One of the most important ways to prevent constipation is to drink plenty of water and other fluids. Dehydration is one of the most common causes of constipation. Water helps you digest all that fiber you’re eating and helps keep things moving through your digestive tract.
Sometimes the last thing you want to do when you are in the early stages of pregnancy is exercise, but getting moving can get your bowels moving, too. So, try going for a walk (waddle?) or signing up for that prenatal yoga class to get your poop on.
Avoid Refined Foods
Refined foods like white bread, white rice, and pasta can back things up, so avoid them as much as possible.
Don’t Max Out at Mealtimes
Yes, you’re eating for two. But instead of eating big meals that can back up your digestive tract, try to break up your meals. For example, eat six smaller meals a day rather than three large ones. (Who doesn’t want to eat two breakfasts, two lunches, and two dinners anyway!?)
Consider Your Supplements
It’s ironic, but a lot of those supplements and medications that are meant to help your pregnant body, like iron supplements, calcium, and prenatal vitamins, can make you more constipated. Consider checking with your doctor about alternative options or other different doses until you’re regular again.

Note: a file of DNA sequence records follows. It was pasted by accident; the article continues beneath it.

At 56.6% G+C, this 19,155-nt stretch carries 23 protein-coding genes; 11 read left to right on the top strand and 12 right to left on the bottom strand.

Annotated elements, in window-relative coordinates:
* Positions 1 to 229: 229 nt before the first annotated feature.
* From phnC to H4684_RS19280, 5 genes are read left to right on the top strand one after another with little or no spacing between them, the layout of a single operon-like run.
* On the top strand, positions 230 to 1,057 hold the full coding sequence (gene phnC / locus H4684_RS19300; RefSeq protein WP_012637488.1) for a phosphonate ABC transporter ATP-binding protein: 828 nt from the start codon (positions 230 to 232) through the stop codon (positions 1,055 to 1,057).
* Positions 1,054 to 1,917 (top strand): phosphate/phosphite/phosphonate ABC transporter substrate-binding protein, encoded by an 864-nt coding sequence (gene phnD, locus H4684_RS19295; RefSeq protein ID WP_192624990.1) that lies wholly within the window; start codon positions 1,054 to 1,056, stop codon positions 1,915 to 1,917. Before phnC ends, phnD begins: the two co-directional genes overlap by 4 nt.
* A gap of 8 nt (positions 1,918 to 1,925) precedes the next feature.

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When you’ve gotta go - go! Whether you’re in a meeting or at the park, don’t hesitate to run to the bathroom when you feel that familiar feeling. Regularly holding it in can weaken the muscles that control your bowels and lead to *more* constipation.
How Fiber Can Help Constipation During Pregnancy
Fiber is always important, but the benefits of eating fiber actually increase during pregnancy and go beyond just relieving constipation.
Fiber Helps Regulate Your Blood Sugar
The right amount of fiber in your diet can slow the digestion of your food, which prevents blood sugar from rising too fast. This lowers the risk of developing diabetes during pregnancy (and will give you less anxiety when you go in for your glucose test!).
Fiber Reduces Your Risk for Other Dangerous Conditions During Pregnancy
Fiber also helps lower bad cholesterol from developing in your body and reduces your risk for high blood pressure, coronary artery disease, and stroke.
Try Bonny to Help with Pregnancy Constipation
Fiber should help you poop, not taste like poop. That’s why our founder created Bonny because she wanted to take a fiber supplement that tastes good.
Bonny is the perfect fiber supplement to help with your pregnancy constipation and beyond, too. If you want to stop the toilet pain and strain during your pregnancy, try Bonny!
Bonny is an all-natural, plant-based, fiber supplement for pleasant poops. It’s fruit-flavored fiber that tastes amazing. We have a custom blend of psyllium husk and inulin fibers to get things moving.
Note, each tin contains a small amount of different adaptogens, which are botanicals that help the body regulate the stressors it encounters in each tin. Consult the full ingredient list for details. As always, you may want to speak with your doctor regarding adaptogens during pregnancy.
As always, we wish you pleasant poops.